WASHINGTON — The Foundation for Food and Agriculture Research (FFAR), a nonprofit organization established through bipartisan congressional support in the 2014 Farm Bill, today joined with Bayer, Biogemma, KWS, FAPESP, Precision PlantSciences, Rijk Zwaan and the International Maize and Wheat Improvement Center (CIMMYT) to launch the Crops of the Future Collaborative, a new consortium that will accelerate crop breeding to meet global food demand 20-50 years in the future. FFAR’s initial $10 million commitment is expected to leverage significant additional investment from partners.
With the world population projected to reach 9.8 billion people by 2050, the Crops of the Future Collaborative will accelerate crop breeding through an innovative public-private model that pools proprietary knowledge, financial resources, and technology to carry out crop-specific research initially focusing on maize, leafy greens and wheat and small grains. The consortium will hone in on how a crop’s genetic information can yield traits needed to meet global nutritional demands in a changing environment. Participants will see their investments multiplied by a “one-to-many” matching model.
“The new Crops of the Future Collaborative brings together the resources of leading agriculture companies and research organizations to meet future food system challenges,” said Sally Rockey, Ph.D., Executive Director of the Foundation for Food and Agriculture Research. “We enthusiastically welcome the initial Crops of the Future Collaborative partners who share the Foundation’s vision for increasing public-private collaboration and global investment in food and agriculture sciences.”
This collaboration will accelerate discoveries in ways not possible in the past by building on recent advances that have greatly enhanced scientists’ ability to study and improve specific crop traits. Recent progress includes advances in gene editing, crop genome sequencing and phenomics, or the study of the relationship between a plant’s genetic makeup, its environment, and its performance.
“This collaborative research with public and private partners will build on investments already made in agriculture research so that farmers like me see the return on those investments through improved plants in our fields,” said Pam Johnson, past president of the National Corn Growers Association and member of the FFAR board.
The new consortium will increase capacity to breed crops with specific traits, leading to plants that are adapted to different environments. Target crop characteristics might include enhanced nutritional qualities or ability to withstand environmental challenges such as drought, heat, or flooding. Ultimately, knowledge generated by the Collaborative will be publicly available through scientific publications and informational platforms, benefiting public and private crop breeding efforts.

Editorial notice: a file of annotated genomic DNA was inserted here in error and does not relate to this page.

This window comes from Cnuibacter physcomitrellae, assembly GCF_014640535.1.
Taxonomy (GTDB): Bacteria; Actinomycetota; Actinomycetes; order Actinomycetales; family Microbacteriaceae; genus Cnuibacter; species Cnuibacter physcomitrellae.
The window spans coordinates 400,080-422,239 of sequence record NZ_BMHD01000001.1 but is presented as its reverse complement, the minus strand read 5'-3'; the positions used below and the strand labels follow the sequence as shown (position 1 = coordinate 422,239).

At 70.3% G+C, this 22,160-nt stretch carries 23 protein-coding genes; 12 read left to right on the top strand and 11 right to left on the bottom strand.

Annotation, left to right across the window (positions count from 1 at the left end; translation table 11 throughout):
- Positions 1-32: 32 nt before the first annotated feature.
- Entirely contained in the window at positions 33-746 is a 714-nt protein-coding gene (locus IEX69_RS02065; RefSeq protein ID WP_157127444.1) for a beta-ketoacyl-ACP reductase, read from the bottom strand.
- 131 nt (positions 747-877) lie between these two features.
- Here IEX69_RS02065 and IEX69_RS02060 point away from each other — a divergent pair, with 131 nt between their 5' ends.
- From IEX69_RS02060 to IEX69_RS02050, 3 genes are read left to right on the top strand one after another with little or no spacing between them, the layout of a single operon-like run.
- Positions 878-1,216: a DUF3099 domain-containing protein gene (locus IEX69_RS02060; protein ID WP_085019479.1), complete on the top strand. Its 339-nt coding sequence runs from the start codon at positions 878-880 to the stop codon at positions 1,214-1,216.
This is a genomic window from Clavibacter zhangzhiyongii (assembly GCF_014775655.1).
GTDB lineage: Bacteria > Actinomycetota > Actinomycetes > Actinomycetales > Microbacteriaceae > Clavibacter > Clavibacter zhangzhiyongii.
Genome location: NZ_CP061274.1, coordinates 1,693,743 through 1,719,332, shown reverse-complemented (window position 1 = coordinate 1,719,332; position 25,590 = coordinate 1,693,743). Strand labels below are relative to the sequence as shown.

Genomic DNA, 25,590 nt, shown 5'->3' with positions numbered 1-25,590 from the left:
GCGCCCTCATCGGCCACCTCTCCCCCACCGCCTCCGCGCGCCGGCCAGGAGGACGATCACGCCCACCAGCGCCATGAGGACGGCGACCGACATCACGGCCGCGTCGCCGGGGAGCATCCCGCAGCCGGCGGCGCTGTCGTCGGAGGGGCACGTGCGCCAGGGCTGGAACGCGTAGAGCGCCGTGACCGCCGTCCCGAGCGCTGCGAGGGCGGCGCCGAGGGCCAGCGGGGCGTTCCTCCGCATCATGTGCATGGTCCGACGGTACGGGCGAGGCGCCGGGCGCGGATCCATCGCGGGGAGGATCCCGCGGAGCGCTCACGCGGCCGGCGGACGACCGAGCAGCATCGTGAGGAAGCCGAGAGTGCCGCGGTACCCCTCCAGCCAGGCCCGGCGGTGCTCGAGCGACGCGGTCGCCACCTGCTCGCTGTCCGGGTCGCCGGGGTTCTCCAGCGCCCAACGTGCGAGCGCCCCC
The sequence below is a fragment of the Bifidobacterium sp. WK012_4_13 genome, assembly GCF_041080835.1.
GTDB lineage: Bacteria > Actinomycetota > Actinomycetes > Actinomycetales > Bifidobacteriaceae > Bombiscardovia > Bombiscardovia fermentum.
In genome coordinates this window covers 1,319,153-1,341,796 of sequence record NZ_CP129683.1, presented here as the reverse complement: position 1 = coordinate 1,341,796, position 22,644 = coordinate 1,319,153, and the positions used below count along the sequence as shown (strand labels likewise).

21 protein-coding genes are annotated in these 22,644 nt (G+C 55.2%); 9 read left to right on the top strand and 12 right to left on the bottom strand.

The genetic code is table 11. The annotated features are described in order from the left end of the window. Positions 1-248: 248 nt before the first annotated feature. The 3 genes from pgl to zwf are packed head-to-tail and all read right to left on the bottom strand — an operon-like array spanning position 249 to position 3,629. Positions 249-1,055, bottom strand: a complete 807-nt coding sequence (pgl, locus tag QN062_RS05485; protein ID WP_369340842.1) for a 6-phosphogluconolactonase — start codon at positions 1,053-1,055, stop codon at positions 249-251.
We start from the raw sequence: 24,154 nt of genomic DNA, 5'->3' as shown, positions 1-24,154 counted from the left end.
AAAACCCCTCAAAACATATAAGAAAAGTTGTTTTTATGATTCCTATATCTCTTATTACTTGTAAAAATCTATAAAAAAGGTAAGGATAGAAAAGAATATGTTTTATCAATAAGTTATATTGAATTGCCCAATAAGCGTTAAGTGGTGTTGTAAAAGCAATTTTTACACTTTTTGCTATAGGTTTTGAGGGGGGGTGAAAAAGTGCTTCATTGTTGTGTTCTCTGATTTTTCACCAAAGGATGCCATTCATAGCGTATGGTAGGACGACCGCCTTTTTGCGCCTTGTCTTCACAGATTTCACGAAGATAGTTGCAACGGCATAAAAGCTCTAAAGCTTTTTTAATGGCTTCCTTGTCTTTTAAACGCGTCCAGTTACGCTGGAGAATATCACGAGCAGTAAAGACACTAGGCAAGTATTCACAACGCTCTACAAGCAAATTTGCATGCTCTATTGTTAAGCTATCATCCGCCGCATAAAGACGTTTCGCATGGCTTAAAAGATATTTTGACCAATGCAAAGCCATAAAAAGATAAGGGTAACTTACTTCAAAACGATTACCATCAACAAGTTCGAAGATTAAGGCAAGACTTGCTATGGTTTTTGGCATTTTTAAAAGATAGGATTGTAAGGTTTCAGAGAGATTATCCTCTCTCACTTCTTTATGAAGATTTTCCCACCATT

“Rijk Zwaan is keen to actively contribute to the world’s food supply and stimulate vegetable consumption. Joining the Crops of the Future Collaborative, with leafy vegetables as one of the focus crops, can help us achieve this mission,” said Kees Reinink, Ph.D., Managing Director of Rijk Zwaan. “Combining our strengths with partners in R&D is an important part of our strategy. Together, we can accelerate the further development of better vegetables.”
“As a Founding Partner, Precision PlantSciences is particularly pleased to begin working with our fellow Crops of the Future Collaborative organizations,” said Fayaz Khazi, Ph.D., president of Precision PlantSciences. “Together, we will solve problems like how to pair new ideas with the most relevant technologies, and this will help us all create products that are not just better, but game changing — even life changing. Through participation in the Crops of the Future Collaborative, Precision further solidifies its commitment to this community and to translating scientific knowledge into products that improve the health of our planet and all its inhabitants.”
“At FAPESP we are happy to be part of the Crops for the Future initiative, to foster research in agricultural topics of great relevance for Brazil, and the world, said Carlos Henrique de Brito Cruz , Ph.D., FAPESP Scientific Director. “Working together with outstanding partners such as FFAR and other agencies we expect to advance the pace of discovery.”
“Joining the Crops of the Future Collaborative is a great opportunity to increase our collective knowledge of traits and genes function to greatly accelerate development of crops in a sustainable way,” said Alain Toppan, Ph.D., CEO of Biogemma. “Understanding traits is a major target in Biogemma and its shareholders’ global strategy to develop efficient crop solutions.”
“Solving the challenges farmers face worldwide in growing healthy, abundant crops in a sustainable manner will require commitment and collaboration from experts around the world,” said Catherine Feuillet, senior vice president, Crop Science, a division of Bayer. “With the Crops of the Future Collaborative, the Foundation for Food and Agriculture Research provides a unique framework to develop public-private collaborations for accelerating innovation that can propel the next green revolution for major crops, and Bayer is proud to support it.”
Organizations interested in joining the Crops of the Future Collaborative are encouraged to contact the Foundation for Food and Agriculture Research.